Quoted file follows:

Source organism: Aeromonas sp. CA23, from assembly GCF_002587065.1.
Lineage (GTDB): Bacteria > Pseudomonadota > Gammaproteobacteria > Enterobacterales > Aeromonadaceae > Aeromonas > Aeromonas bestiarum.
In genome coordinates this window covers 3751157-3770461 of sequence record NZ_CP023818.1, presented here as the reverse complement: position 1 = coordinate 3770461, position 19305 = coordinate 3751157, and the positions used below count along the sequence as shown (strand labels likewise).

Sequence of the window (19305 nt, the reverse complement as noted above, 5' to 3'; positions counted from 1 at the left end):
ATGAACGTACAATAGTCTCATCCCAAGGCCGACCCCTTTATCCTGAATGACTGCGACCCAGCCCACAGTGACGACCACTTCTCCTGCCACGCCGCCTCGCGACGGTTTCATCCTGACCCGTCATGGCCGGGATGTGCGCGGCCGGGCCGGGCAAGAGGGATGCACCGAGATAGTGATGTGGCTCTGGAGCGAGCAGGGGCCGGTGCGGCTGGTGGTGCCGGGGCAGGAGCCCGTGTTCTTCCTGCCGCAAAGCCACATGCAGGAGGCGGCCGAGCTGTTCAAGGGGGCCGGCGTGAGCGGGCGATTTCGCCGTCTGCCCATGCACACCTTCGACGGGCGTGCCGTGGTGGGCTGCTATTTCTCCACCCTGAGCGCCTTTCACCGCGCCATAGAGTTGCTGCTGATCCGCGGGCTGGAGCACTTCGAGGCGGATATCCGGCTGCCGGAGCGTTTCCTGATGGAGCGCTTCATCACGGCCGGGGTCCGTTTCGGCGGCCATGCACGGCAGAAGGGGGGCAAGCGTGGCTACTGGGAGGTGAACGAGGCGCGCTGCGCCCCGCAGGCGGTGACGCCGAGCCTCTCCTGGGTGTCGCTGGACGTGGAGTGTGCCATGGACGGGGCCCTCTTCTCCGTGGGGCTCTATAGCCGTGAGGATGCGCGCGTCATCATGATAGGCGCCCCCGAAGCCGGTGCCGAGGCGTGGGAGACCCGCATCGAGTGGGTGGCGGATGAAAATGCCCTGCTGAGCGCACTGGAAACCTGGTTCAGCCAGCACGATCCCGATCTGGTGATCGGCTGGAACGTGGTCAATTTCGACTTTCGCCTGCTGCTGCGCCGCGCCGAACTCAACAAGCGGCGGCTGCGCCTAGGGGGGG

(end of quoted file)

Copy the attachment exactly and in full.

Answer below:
Source organism: Aeromonas sp. CA23, from assembly GCF_002587065.1.
Lineage (GTDB): Bacteria > Pseudomonadota > Gammaproteobacteria > Enterobacterales > Aeromonadaceae > Aeromonas > Aeromonas bestiarum.
In genome coordinates this window covers 3751157-3770461 of sequence record NZ_CP023818.1, presented here as the reverse complement: position 1 = coordinate 3770461, position 19305 = coordinate 3751157, and the positions used below count along the sequence as shown (strand labels likewise).

Sequence of the window (19305 nt, the reverse complement as noted above, 5' to 3'; positions counted from 1 at the left end):
ATGAACGTACAATAGTCTCATCCCAAGGCCGACCCCTTTATCCTGAATGACTGCGACCCAGCCCACAGTGACGACCACTTCTCCTGCCACGCCGCCTCGCGACGGTTTCATCCTGACCCGTCATGGCCGGGATGTGCGCGGCCGGGCCGGGCAAGAGGGATGCACCGAGATAGTGATGTGGCTCTGGAGCGAGCAGGGGCCGGTGCGGCTGGTGGTGCCGGGGCAGGAGCCCGTGTTCTTCCTGCCGCAAAGCCACATGCAGGAGGCGGCCGAGCTGTTCAAGGGGGCCGGCGTGAGCGGGCGATTTCGCCGTCTGCCCATGCACACCTTCGACGGGCGTGCCGTGGTGGGCTGCTATTTCTCCACCCTGAGCGCCTTTCACCGCGCCATAGAGTTGCTGCTGATCCGCGGGCTGGAGCACTTCGAGGCGGATATCCGGCTGCCGGAGCGTTTCCTGATGGAGCGCTTCATCACGGCCGGGGTCCGTTTCGGCGGCCATGCACGGCAGAAGGGGGGCAAGCGTGGCTACTGGGAGGTGAACGAGGCGCGCTGCGCCCCGCAGGCGGTGACGCCGAGCCTCTCCTGGGTGTCGCTGGACGTGGAGTGTGCCATGGACGGGGCCCTCTTCTCCGTGGGGCTCTATAGCCGTGAGGATGCGCGCGTCATCATGATAGGCGCCCCCGAAGCCGGTGCCGAGGCGTGGGAGACCCGCATCGAGTGGGTGGCGGATGAAAATGCCCTGCTGAGCGCACTGGAAACCTGGTTCAGCCAGCACGATCCCGATCTGGTGATCGGCTGGAACGTGGTCAATTTCGACTTTCGCCTGCTGCTGCGCCGCGCCGAACTCAACAAGCGGCGGCTGCGCCTAGGGGGGG